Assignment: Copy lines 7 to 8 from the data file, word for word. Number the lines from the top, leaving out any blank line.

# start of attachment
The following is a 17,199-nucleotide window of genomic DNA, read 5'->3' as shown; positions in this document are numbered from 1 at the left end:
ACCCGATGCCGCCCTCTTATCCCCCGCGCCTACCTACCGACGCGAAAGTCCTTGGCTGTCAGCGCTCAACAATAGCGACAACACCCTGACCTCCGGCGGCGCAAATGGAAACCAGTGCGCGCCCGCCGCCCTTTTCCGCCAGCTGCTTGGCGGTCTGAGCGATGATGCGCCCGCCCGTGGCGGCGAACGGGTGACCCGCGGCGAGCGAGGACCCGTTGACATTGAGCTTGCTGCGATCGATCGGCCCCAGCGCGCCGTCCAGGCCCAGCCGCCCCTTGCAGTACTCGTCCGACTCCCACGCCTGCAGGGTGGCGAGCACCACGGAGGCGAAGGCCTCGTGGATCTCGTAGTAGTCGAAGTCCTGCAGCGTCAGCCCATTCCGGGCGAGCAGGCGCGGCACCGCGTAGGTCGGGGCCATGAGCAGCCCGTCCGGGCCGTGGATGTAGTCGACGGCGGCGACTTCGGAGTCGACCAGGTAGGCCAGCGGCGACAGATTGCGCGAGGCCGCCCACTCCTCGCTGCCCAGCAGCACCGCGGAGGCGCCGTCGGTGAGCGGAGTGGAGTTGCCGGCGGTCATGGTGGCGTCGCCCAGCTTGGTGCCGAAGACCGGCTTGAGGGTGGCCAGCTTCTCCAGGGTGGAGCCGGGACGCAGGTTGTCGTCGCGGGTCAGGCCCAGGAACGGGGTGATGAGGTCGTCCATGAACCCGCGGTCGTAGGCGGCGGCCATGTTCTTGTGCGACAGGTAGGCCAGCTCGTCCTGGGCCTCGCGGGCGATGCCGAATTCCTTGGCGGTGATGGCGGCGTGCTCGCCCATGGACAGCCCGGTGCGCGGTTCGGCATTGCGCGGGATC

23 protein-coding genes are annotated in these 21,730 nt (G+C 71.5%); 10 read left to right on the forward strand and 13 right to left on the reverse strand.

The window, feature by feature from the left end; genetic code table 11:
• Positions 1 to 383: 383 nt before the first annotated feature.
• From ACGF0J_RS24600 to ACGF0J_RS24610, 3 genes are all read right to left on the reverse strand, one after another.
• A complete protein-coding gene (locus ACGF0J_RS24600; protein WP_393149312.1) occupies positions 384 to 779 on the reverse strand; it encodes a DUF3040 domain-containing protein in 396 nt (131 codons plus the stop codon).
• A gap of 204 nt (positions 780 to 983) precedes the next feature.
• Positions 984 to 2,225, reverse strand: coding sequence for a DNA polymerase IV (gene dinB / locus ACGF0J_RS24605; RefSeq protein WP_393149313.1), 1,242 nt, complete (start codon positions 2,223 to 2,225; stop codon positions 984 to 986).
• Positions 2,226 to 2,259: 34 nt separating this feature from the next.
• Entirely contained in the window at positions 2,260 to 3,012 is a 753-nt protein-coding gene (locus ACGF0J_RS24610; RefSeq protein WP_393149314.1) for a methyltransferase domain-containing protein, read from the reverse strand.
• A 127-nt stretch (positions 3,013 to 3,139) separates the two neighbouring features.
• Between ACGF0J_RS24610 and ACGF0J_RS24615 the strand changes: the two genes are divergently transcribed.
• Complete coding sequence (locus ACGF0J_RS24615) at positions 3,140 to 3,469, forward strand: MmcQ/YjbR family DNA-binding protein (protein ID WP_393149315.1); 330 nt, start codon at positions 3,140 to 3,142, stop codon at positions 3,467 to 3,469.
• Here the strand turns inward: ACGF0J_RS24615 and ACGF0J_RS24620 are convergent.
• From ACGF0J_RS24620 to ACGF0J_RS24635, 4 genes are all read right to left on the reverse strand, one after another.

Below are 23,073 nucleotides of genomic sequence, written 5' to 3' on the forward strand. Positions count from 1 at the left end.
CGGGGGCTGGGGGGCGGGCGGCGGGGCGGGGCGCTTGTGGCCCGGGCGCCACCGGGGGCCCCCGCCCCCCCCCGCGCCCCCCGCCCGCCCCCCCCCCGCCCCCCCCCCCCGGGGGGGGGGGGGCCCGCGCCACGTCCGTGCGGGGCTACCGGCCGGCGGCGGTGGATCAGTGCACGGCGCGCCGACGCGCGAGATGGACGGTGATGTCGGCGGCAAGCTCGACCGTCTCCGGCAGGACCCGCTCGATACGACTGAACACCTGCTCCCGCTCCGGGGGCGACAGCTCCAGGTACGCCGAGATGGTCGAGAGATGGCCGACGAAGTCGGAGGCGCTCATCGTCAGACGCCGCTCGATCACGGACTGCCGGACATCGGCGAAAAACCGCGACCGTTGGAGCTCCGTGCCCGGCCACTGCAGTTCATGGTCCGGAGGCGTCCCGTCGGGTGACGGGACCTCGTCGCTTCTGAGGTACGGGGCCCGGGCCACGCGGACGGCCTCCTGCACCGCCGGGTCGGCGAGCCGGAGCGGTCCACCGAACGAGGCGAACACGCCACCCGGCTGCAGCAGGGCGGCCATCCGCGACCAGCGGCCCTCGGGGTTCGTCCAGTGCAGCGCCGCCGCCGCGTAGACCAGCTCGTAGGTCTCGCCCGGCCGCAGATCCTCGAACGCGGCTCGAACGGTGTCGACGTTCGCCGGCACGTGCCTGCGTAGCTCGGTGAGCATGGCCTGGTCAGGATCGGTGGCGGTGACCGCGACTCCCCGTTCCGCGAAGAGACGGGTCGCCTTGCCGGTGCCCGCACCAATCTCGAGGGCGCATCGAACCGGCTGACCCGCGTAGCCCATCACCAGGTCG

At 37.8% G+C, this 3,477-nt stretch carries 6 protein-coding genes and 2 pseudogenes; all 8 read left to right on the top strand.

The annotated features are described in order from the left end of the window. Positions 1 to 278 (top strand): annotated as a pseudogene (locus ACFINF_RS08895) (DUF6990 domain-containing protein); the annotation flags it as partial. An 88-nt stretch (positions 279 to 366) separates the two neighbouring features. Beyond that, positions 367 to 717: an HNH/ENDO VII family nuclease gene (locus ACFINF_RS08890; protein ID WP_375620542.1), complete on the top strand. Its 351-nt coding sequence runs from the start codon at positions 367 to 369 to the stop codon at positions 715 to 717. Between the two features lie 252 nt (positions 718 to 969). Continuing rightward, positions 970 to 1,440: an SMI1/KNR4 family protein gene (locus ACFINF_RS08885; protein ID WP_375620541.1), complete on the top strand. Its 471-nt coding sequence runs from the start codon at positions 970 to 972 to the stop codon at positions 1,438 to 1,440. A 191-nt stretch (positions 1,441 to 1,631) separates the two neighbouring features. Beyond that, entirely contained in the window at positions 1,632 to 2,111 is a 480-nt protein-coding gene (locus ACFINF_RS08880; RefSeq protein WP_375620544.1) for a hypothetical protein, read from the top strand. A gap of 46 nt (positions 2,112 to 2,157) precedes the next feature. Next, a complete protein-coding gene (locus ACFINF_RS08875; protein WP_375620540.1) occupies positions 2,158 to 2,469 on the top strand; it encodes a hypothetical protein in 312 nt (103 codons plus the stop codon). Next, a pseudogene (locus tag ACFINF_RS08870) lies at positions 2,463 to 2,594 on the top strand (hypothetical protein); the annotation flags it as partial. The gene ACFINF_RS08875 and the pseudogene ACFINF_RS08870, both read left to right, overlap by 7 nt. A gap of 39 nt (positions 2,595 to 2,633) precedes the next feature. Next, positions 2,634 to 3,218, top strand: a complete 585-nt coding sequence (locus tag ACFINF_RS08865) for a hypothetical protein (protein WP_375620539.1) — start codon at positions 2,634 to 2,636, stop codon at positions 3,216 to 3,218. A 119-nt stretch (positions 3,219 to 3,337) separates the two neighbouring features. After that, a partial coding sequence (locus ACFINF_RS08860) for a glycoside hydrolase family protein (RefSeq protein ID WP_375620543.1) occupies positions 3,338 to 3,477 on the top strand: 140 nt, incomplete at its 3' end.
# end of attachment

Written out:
• A complete protein-coding gene (locus ACGF0J_RS24600; protein WP_393149312.1) occupies positions 384 to 779 on the reverse strand; it encodes a DUF3040 domain-containing protein in 396 nt (131 codons plus the stop codon).
• A gap of 204 nt (positions 780 to 983) precedes the next feature.